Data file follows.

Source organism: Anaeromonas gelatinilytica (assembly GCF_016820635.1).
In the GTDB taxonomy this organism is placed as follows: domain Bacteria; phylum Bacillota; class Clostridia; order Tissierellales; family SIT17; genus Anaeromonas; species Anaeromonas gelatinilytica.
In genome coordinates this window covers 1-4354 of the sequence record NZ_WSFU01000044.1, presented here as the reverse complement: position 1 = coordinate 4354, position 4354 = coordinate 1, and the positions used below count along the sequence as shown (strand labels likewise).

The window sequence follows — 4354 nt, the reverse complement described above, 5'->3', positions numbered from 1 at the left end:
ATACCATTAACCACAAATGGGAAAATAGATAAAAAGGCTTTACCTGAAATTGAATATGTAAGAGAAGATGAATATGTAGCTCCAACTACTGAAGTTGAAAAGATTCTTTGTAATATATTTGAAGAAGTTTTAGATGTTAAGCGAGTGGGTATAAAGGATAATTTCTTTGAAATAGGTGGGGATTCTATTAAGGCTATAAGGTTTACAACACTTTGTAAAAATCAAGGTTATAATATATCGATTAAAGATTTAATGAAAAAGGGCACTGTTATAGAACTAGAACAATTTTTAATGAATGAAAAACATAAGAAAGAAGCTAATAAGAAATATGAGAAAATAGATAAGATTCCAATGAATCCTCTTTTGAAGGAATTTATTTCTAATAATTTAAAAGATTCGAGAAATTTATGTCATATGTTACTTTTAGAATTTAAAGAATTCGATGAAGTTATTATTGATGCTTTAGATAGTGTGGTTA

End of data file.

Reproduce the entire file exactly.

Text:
Source organism: Anaeromonas gelatinilytica (assembly GCF_016820635.1).
In the GTDB taxonomy this organism is placed as follows: domain Bacteria; phylum Bacillota; class Clostridia; order Tissierellales; family SIT17; genus Anaeromonas; species Anaeromonas gelatinilytica.
In genome coordinates this window covers 1-4354 of the sequence record NZ_WSFU01000044.1, presented here as the reverse complement: position 1 = coordinate 4354, position 4354 = coordinate 1, and the positions used below count along the sequence as shown (strand labels likewise).

The window sequence follows — 4354 nt, the reverse complement described above, 5'->3', positions numbered from 1 at the left end:
ATACCATTAACCACAAATGGGAAAATAGATAAAAAGGCTTTACCTGAAATTGAATATGTAAGAGAAGATGAATATGTAGCTCCAACTACTGAAGTTGAAAAGATTCTTTGTAATATATTTGAAGAAGTTTTAGATGTTAAGCGAGTGGGTATAAAGGATAATTTCTTTGAAATAGGTGGGGATTCTATTAAGGCTATAAGGTTTACAACACTTTGTAAAAATCAAGGTTATAATATATCGATTAAAGATTTAATGAAAAAGGGCACTGTTATAGAACTAGAACAATTTTTAATGAATGAAAAACATAAGAAAGAAGCTAATAAGAAATATGAGAAAATAGATAAGATTCCAATGAATCCTCTTTTGAAGGAATTTATTTCTAATAATTTAAAAGATTCGAGAAATTTATGTCATATGTTACTTTTAGAATTTAAAGAATTCGATGAAGTTATTATTGATGCTTTAGATAGTGTGGTTA